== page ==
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    The role of Intellectual Property in the internet

    • 31 August 2017

    The way we see Intellectual Property (IP) has undergone many changes throughout the decades, and the emergence of the internet has a large contribution to this​

    In fact, it can even be said that there is a before and a after the internet phenomenon, and it is quite evident that the internet had and still has an enormous and increasing influence in all aspects of human and society life. So, this had also to be reflected in the IP.

    Firstly, because internet is based on real time, on immediate and global nature, enabling knowledge to reach much faster some locations in the world, which would have been unthinkable a few years ago. So, since the internet is a communication and knowledge vehicle, it is one of the most extraordinary means to make IP known, or rather, intangible assets.

    It can even be said that the internet helped to create, alongside the so-called “traditional” market, an increasingly leading digital market, where brands are advertised, patents are disclosed, companies develop their business and works are publicized.

    According to SIBS Market Report 2016, a study released by the manager of the Multibanco network aimed at knowing the relationship of the Portuguese with the different payment methods, there are four online stores of national origin in the Top 10 online stores preferred by the Portuguese: Continente, Worten, Ticketline and TAP. The same study indicates that 84% of the respondents may have already shopped online. SIBS Market Report 2016 also discloses that, according to a study by Ecommerce Europe*, it is estimated that the number of e-shoppers has already reached 3.1 million in Portugal, which represents 35% of the population over 15.

    However, this new digital market also gives rise to controversy and causes problems, including in IP. Its immediate nature, linked with the distancing, only enabled by the internet, leverages conditions facilitating the existence of less clear or even abusive or unlawful situations, affecting third parties’ rights.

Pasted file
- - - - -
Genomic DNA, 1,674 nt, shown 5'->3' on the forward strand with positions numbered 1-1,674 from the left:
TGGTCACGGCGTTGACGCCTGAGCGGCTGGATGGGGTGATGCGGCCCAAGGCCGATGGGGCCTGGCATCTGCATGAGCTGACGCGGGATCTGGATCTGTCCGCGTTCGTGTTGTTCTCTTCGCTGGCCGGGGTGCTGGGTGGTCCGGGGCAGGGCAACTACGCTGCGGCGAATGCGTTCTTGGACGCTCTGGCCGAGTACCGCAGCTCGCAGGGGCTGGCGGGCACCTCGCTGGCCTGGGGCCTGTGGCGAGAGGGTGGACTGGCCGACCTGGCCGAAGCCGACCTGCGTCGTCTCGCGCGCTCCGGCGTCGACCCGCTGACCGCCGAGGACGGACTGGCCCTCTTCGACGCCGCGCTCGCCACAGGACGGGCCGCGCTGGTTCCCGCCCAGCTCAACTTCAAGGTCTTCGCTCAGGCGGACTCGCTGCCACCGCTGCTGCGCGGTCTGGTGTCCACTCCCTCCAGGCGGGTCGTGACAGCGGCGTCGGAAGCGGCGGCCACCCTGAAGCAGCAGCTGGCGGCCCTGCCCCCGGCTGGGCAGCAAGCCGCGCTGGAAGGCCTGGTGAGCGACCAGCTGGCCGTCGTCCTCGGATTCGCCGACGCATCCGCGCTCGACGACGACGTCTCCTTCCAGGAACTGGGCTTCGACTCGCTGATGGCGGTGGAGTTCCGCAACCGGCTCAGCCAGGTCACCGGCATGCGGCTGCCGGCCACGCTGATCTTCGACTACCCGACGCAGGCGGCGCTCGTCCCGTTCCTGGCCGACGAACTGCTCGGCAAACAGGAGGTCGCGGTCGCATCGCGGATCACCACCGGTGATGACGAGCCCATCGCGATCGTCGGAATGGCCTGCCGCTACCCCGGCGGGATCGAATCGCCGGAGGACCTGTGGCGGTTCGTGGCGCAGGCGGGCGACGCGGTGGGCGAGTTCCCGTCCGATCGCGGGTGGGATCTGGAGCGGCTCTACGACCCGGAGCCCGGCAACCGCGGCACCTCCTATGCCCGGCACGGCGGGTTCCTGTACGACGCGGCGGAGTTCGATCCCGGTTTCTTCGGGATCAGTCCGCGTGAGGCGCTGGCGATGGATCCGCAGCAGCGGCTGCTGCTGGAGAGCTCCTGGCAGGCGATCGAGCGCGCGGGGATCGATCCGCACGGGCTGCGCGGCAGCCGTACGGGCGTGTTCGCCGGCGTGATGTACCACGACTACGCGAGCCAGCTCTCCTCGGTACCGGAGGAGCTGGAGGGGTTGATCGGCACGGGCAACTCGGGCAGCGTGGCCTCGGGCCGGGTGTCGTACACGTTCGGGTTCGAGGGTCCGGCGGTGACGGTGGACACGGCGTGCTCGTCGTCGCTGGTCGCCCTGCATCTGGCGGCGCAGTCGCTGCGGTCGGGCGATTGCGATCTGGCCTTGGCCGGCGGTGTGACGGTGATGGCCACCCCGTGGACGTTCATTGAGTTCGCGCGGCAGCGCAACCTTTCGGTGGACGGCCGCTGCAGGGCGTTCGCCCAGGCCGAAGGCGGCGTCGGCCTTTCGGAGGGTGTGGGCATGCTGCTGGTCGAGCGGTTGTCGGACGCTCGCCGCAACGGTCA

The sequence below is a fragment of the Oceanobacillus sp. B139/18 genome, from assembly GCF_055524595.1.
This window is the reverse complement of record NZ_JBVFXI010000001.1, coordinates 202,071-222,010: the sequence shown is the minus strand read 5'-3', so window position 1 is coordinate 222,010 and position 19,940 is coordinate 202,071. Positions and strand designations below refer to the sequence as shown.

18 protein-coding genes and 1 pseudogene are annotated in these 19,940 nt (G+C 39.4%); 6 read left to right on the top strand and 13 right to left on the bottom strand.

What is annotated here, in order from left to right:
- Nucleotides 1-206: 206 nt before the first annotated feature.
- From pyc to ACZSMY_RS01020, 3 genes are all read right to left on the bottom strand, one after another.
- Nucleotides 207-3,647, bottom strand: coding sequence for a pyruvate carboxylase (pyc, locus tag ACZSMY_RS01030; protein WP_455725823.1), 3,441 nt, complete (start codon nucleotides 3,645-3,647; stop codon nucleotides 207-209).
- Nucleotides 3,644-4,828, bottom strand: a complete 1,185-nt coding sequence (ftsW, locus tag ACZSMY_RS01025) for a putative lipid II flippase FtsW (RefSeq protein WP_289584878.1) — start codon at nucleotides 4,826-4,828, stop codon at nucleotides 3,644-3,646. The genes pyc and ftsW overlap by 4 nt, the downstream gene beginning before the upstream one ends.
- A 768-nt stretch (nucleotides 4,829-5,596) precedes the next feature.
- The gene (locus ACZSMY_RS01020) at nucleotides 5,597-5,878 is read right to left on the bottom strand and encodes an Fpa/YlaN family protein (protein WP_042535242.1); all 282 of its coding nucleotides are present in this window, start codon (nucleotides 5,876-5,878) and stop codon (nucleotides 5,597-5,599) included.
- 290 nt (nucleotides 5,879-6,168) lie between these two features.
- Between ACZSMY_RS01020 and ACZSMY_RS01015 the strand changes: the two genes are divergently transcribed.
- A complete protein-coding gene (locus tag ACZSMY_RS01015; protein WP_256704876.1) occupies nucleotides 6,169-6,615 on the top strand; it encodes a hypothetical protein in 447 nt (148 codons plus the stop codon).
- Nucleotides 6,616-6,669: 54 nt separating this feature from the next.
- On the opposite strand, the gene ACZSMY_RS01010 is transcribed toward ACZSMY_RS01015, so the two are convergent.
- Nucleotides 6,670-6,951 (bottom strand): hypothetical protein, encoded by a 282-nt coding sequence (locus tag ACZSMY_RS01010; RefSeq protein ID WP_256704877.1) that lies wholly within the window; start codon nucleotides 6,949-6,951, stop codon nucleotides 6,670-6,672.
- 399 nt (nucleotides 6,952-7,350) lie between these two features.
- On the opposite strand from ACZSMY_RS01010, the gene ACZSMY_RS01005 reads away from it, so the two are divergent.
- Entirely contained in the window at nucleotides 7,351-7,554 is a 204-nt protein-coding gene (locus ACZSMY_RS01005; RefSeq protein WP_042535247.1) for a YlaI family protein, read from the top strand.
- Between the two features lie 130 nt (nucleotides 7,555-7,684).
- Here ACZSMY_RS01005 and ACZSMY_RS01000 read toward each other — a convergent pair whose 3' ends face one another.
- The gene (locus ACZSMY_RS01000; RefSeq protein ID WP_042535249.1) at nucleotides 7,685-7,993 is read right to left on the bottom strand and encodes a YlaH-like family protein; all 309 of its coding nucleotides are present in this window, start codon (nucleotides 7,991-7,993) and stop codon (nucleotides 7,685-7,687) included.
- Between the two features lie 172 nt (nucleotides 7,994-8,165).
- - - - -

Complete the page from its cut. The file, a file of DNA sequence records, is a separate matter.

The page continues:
In this sense, let us consider the Cybersquatting phenomenon, characterized by the registration of domain names coinciding with well-known and prestigious brands and corporate names belonging to third parties. In most cases, this practice is aimed at forcing a subsequent transfer of those rights to their legitimate owners, always involving a payment. The appeal to competent bodies so as to reverse this situation, either by cancelling the domain, or by transferring it to its owner, is possible, subject to certain requirements.

    Thus, the protection – through registration – of IP rights, should always be in the first line of action of any entity wishing to start or develop its activity, and it should also be safeguarded in all markets where it expects to operate. It is the only way to guarantee that the initial idea is achieved and materialises in an asset full of rights, imposing upon third parties and in the market, whether it is traditional and/or virtual.

    Let us not forget that a good idea will be nothing more than that, if it is not disclosed but, and especially, if it is not protected/registered. Apart from this, there may be a risk of, by not protecting it, a good idea being no longer yours to become a good idea used by others.

    Your presence in the markets, but mostly your continuity there in safe conditions, depend on the commercial strategy outlined, where, among other things, there has to be the protection of your IP assets and market and competition monitoring as essential elements.

    * European B2C Ecommerce Report 2016

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